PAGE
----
As a point in favor of meters or another form of on-street paid parking, Abrams said it would create a rotation of on-street parking during the day. “Currently, when people park in a space with a posted time limit, they just walk out and dust the chalk off or move their tires a little bit, so they stay longer than the posted limit,” he said. “This would free up more spaces and create a rotation. Plus, employees tend to park on the street, and this might cause employers to create arrangements with the parking garages and free up even more spaces on the street.”
However, Abrams said there likely would be pushback from residents. “I seek free parking, I have to admit. So I think there will be resistance, but it’s a matter of evolving into something new,” he said. “If it’s affordable and accessible, I think people can open up to it.”
He added that residents may be concerned that paid on-street parking in the commercial center would mean more people parking in the nearby residential areas.
What’s the process for parking meters?
According to the city, there are about 5,700 metered parking spaces across San Diego. The city treasurer’s office is responsible for installation, repair, maintenance, monitoring and enforcing appropriate use of the spaces, along with meter coin collection. The Police Department provides enforcement, and the Economic Development Department acts as the city’s liaison with the CPDs.
Parking meter rates, hours of operation and length-of-stay limits are variable and are adjusted to encourage turnover and maximize use. Adjustments are recommended by the affected CPD, reviewed and approved by Economic Development in consultation with other city departments and implemented by the treasurer’s office Parking Meter Operations Program.
The city uses meters that accept credit cards, mobile phone payments, coins and payment methods such as Apple Pay, Android Pay and Samsung Pay on certain meters.
Who gets the money and how can it be used?
Parking meter operations are governed by City Council Policy 100-18, which says that 45 percent of meter revenue can be allocated annually to community parking districts, “less the administrative and parking meter operations costs.” In addition to that 45 percent, the city “may allocate all or a portion of the parking management-related revenues to a CPD on a case-by-case basis.”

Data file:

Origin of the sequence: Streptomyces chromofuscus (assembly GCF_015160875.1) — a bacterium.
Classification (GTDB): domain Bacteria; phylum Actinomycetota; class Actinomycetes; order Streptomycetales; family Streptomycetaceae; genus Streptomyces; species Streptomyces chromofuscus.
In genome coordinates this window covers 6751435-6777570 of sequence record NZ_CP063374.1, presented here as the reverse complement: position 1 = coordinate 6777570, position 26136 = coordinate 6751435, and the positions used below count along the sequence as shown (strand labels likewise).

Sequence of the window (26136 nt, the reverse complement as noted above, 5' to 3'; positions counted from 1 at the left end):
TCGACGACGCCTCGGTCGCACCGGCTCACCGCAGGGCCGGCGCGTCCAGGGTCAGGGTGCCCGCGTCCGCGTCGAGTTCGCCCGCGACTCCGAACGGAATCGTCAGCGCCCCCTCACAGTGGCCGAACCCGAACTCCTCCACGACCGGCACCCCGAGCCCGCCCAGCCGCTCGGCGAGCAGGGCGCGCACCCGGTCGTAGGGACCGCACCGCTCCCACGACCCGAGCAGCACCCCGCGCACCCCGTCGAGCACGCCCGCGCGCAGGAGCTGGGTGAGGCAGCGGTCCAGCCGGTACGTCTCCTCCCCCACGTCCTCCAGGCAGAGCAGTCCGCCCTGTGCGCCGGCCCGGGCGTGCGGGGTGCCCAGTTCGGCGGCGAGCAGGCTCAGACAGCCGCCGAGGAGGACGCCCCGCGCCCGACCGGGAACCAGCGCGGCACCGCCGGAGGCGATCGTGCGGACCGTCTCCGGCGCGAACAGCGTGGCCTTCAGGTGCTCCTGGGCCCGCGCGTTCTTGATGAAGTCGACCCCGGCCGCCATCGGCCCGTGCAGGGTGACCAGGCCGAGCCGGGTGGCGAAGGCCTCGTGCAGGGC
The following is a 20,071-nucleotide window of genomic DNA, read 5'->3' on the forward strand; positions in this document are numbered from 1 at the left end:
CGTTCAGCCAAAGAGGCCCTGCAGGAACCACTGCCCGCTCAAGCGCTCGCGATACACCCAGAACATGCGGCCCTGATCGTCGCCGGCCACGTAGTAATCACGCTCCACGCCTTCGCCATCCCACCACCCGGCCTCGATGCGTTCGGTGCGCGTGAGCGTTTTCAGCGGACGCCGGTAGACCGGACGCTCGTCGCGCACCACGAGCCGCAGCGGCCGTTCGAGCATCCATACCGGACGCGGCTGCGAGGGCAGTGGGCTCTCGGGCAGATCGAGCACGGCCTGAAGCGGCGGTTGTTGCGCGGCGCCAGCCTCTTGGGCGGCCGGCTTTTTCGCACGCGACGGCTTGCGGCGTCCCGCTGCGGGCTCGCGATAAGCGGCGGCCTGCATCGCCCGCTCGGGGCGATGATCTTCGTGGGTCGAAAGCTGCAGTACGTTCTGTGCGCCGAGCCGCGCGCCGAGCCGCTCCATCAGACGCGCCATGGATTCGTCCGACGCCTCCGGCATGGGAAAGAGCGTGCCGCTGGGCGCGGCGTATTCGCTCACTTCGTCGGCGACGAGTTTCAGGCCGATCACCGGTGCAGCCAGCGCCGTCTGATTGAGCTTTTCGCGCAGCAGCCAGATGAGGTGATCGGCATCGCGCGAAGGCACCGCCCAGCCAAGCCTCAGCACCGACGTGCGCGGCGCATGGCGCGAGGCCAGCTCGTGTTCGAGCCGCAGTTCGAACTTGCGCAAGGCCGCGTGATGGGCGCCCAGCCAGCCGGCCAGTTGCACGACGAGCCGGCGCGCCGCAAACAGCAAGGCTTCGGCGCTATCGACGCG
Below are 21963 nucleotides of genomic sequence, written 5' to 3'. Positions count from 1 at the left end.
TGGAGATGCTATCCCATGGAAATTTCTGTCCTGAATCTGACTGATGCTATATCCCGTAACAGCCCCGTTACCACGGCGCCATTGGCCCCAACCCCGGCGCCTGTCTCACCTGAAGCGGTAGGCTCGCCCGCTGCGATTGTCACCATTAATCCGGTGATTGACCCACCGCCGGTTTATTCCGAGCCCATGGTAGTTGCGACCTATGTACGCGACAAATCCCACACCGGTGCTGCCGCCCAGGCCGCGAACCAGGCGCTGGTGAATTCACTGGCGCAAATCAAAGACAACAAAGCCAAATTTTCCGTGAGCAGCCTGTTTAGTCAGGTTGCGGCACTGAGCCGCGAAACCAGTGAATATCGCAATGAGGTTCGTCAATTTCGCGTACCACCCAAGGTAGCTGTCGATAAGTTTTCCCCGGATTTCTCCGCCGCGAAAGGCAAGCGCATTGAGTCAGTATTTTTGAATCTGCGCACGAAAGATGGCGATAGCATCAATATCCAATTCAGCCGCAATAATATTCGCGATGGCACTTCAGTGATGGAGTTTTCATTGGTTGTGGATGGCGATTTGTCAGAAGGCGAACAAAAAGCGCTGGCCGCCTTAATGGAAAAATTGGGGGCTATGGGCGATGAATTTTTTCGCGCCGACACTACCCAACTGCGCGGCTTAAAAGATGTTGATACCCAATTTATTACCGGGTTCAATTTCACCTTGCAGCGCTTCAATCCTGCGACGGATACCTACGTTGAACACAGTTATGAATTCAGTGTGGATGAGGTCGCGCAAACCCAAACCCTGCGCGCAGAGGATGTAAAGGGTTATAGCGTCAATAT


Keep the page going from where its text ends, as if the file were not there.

The remaining 55 percent of the money collected by parking meters goes to the city general fund.
The policy further dictates that the CPD share “shall be expended for regulation, management and control of the parking of vehicles and management and control of traffic (including vehicular, bike and pedestrian), which affects or is affected by the parking of vehicles in the parking meter zones.”
The purposes of the expenditures may include, but are not limited to:
• Increasing the parking supply, such as through lease, purchase or construction of additional on-street or off-street parking
• Managing the existing parking inventory, including measures such as parking evaluations, reconfiguration, residential permit parking programs, employee parking programs, enforcement and reducing red curbs
• Providing parking information through signs, maps, videos, apps or other tools
• Funding for community shuttles or circulator systems within a CPD
• Facilitating the use of alternative forms of transportation such as shuttles, public transit, bicycling and walking to reduce parking demand
• Providing landscaping and maintenance as a necessary safety barrier for vehicles, bikes and pedestrians and providing security services at shuttle stops or parking areas
• Urban design activities that relate to parking or control and management of traffic that affects or is affected by parking meter zones
The online parking forum, scheduled for 5 p.m. Wednesday, Sept. 29, is being presented by the Village Merchants Association, Community Planning Association, Traffic & Transportation Board, La Jolla Town Council and Enhance La Jolla. ◆